‘I don’t want to be thrown under a bus’ – that’s the message from Bolton boss Keith Hill as he looks to justify his position as manager for next season.
The beleaguered Trotters are heading for League Two football next season and have just one win in 13 matches, but as Hill told the Bolton News, the size of the task always meant he faced an uphill struggle.
He joined a side with a 12-point deduction and a squad of players primarily harvested from the youth team. He had to sign a raft of loan players and free transfers in the summer, then start again in January after key figures such as Jake Wright and Liam Bridcutt left the club.
With relegation virtually a certainty, Hill is definitely claiming he needs more time at the helm as part of the long-term project.
“It has always been a long-term plan but there seems to be a short-term debate,” he said.
“I think that’s pretty unfair. I don’t remember any debates last season, except around Ken Anderson. There seems to be a lot of debates around my future at the football club, which I think is a bit crass.”
The former Rochdale and Barnsley manager doesn’t believe his task has changed since the beginning of the season, despite the woeful form.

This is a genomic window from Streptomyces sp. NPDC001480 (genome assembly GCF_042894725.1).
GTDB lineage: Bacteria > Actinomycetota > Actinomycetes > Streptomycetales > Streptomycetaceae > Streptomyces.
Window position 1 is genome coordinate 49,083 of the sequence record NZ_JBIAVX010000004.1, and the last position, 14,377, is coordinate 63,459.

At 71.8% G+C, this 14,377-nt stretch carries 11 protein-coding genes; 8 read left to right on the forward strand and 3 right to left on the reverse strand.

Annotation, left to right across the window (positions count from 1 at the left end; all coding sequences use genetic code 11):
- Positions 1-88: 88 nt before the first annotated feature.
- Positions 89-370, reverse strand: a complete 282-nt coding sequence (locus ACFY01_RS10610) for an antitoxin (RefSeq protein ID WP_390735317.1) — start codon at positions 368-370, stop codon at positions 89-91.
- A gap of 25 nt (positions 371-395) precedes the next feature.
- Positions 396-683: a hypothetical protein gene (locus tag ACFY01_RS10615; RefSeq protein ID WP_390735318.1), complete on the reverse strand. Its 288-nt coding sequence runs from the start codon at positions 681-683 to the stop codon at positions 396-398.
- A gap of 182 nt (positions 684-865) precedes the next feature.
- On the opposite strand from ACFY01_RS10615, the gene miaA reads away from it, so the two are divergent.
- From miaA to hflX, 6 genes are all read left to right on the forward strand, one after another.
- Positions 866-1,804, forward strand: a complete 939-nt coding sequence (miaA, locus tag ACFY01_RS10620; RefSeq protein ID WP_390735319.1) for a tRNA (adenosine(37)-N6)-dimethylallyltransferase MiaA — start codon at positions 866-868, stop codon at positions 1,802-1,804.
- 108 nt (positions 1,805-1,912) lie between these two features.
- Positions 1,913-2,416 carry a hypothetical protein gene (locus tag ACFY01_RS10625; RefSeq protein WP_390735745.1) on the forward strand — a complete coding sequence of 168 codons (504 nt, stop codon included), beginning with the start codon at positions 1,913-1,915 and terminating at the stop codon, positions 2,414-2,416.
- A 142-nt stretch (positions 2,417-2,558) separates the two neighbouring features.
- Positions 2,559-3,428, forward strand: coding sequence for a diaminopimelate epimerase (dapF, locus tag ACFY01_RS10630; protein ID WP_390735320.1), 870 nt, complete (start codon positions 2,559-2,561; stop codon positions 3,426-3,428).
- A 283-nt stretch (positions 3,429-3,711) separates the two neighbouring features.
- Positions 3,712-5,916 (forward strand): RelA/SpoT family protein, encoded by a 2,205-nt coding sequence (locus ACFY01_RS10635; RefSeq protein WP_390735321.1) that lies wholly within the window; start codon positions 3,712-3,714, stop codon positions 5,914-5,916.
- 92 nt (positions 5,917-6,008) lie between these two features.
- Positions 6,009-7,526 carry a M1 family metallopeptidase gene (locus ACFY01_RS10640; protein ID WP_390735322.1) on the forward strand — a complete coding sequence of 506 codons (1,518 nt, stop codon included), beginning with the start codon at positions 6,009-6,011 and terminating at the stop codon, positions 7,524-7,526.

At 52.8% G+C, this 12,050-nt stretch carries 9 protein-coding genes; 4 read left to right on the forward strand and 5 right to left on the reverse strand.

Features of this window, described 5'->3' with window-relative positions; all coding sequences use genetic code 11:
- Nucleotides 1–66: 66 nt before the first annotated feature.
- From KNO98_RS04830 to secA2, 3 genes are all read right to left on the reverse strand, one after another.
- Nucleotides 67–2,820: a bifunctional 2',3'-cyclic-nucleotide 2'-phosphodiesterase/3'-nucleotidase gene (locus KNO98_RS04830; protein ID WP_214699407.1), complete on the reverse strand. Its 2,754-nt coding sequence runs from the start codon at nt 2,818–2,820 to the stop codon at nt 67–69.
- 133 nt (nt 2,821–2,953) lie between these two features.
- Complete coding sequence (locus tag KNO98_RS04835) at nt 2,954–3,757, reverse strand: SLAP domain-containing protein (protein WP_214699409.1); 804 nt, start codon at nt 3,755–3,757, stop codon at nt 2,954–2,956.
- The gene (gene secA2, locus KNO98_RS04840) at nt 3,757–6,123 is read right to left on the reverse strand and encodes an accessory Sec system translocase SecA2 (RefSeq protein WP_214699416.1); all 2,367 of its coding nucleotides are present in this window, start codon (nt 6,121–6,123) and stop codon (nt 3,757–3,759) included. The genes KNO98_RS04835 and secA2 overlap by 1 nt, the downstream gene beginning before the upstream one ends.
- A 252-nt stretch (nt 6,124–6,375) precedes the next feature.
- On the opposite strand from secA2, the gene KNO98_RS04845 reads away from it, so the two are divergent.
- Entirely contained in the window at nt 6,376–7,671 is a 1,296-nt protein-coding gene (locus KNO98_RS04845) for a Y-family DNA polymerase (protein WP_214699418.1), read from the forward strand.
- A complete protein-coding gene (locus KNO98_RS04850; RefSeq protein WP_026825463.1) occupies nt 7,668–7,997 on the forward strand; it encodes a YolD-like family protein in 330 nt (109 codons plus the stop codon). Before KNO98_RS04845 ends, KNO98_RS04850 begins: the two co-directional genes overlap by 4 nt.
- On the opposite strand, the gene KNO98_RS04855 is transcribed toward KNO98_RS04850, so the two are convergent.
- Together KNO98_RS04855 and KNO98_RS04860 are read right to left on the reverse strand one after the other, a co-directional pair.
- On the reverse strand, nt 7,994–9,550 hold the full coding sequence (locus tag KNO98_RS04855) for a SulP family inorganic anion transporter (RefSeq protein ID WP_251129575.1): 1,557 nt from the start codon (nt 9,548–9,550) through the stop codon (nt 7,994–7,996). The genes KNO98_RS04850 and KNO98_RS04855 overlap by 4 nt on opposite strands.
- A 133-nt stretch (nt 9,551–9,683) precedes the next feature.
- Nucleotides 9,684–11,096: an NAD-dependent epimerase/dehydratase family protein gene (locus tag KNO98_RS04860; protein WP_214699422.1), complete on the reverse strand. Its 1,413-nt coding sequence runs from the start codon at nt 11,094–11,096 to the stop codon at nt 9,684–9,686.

“My remit shouldn’t have changed. I previously mentioned some time ago that I shouldn’t be seen as the fall guy for what has happened at this club. I wouldn’t want to be thrown under the bus.”
Bolton face Accrington Stanley tomorrow and could be relegated as early as March.
Hill is right and wrong. He shouldn’t be thrown under a bus for the relegation, that was more or less assured in the summer. However, there was a possibility of overturning the gap between them and safety, especially without expected punishment for postponing Doncaster and cancelling Brentford last season.
What he is accountable for is the lack of fight some decent players showed. Politic, Darcy, Verlinden, Bridcutt, Wright and a handful of others looked a decent prospect in the first half of the season.
Injuries did bite hard though and to fire Hill would still seem grossly unfair.